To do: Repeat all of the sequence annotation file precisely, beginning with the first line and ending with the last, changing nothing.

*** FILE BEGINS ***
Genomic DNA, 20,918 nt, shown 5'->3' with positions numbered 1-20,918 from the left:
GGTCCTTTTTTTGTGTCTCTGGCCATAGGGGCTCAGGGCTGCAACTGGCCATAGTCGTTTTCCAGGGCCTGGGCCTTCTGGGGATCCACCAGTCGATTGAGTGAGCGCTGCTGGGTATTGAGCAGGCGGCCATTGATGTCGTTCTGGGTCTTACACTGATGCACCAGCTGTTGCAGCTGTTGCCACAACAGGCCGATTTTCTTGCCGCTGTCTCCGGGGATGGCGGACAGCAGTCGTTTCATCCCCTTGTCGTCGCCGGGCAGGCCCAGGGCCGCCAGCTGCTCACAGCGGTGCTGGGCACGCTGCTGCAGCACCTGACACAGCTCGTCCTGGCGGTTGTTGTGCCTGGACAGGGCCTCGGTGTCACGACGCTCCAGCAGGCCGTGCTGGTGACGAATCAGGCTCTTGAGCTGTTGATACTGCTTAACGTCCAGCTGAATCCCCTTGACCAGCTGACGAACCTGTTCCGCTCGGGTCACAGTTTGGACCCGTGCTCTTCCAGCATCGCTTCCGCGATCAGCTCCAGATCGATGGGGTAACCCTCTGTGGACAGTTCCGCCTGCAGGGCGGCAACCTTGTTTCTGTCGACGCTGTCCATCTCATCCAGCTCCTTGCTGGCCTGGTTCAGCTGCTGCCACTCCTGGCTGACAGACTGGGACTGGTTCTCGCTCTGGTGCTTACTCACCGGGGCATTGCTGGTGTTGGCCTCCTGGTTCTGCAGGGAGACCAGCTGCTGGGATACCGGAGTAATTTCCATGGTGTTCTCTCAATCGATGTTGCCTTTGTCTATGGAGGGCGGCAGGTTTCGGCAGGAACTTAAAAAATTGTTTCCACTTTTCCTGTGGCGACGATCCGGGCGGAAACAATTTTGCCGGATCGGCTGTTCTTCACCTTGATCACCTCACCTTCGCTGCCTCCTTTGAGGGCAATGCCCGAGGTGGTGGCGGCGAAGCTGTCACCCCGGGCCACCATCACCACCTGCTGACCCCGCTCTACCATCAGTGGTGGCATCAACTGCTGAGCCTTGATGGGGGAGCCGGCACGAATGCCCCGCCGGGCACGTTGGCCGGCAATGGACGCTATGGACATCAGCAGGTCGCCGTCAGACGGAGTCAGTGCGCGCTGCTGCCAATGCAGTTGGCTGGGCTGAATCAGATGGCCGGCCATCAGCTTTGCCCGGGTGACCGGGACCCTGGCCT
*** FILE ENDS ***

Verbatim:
Genomic DNA, 20,918 nt, shown 5'->3' with positions numbered 1-20,918 from the left:
GGTCCTTTTTTTGTGTCTCTGGCCATAGGGGCTCAGGGCTGCAACTGGCCATAGTCGTTTTCCAGGGCCTGGGCCTTCTGGGGATCCACCAGTCGATTGAGTGAGCGCTGCTGGGTATTGAGCAGGCGGCCATTGATGTCGTTCTGGGTCTTACACTGATGCACCAGCTGTTGCAGCTGTTGCCACAACAGGCCGATTTTCTTGCCGCTGTCTCCGGGGATGGCGGACAGCAGTCGTTTCATCCCCTTGTCGTCGCCGGGCAGGCCCAGGGCCGCCAGCTGCTCACAGCGGTGCTGGGCACGCTGCTGCAGCACCTGACACAGCTCGTCCTGGCGGTTGTTGTGCCTGGACAGGGCCTCGGTGTCACGACGCTCCAGCAGGCCGTGCTGGTGACGAATCAGGCTCTTGAGCTGTTGATACTGCTTAACGTCCAGCTGAATCCCCTTGACCAGCTGACGAACCTGTTCCGCTCGGGTCACAGTTTGGACCCGTGCTCTTCCAGCATCGCTTCCGCGATCAGCTCCAGATCGATGGGGTAACCCTCTGTGGACAGTTCCGCCTGCAGGGCGGCAACCTTGTTTCTGTCGACGCTGTCCATCTCATCCAGCTCCTTGCTGGCCTGGTTCAGCTGCTGCCACTCCTGGCTGACAGACTGGGACTGGTTCTCGCTCTGGTGCTTACTCACCGGGGCATTGCTGGTGTTGGCCTCCTGGTTCTGCAGGGAGACCAGCTGCTGGGATACCGGAGTAATTTCCATGGTGTTCTCTCAATCGATGTTGCCTTTGTCTATGGAGGGCGGCAGGTTTCGGCAGGAACTTAAAAAATTGTTTCCACTTTTCCTGTGGCGACGATCCGGGCGGAAACAATTTTGCCGGATCGGCTGTTCTTCACCTTGATCACCTCACCTTCGCTGCCTCCTTTGAGGGCAATGCCCGAGGTGGTGGCGGCGAAGCTGTCACCCCGGGCCACCATCACCACCTGCTGACCCCGCTCTACCATCAGTGGTGGCATCAACTGCTGAGCCTTGATGGGGGAGCCGGCACGAATGCCCCGCCGGGCACGTTGGCCGGCAATGGACGCTATGGACATCAGCAGGTCGCCGTCAGACGGAGTCAGTGCGCGCTGCTGCCAATGCAGTTGGCTGGGCTGAATCAGATGGCCGGCCATCAGCTTTGCCCGGGTGACCGGGACCCTGGCCT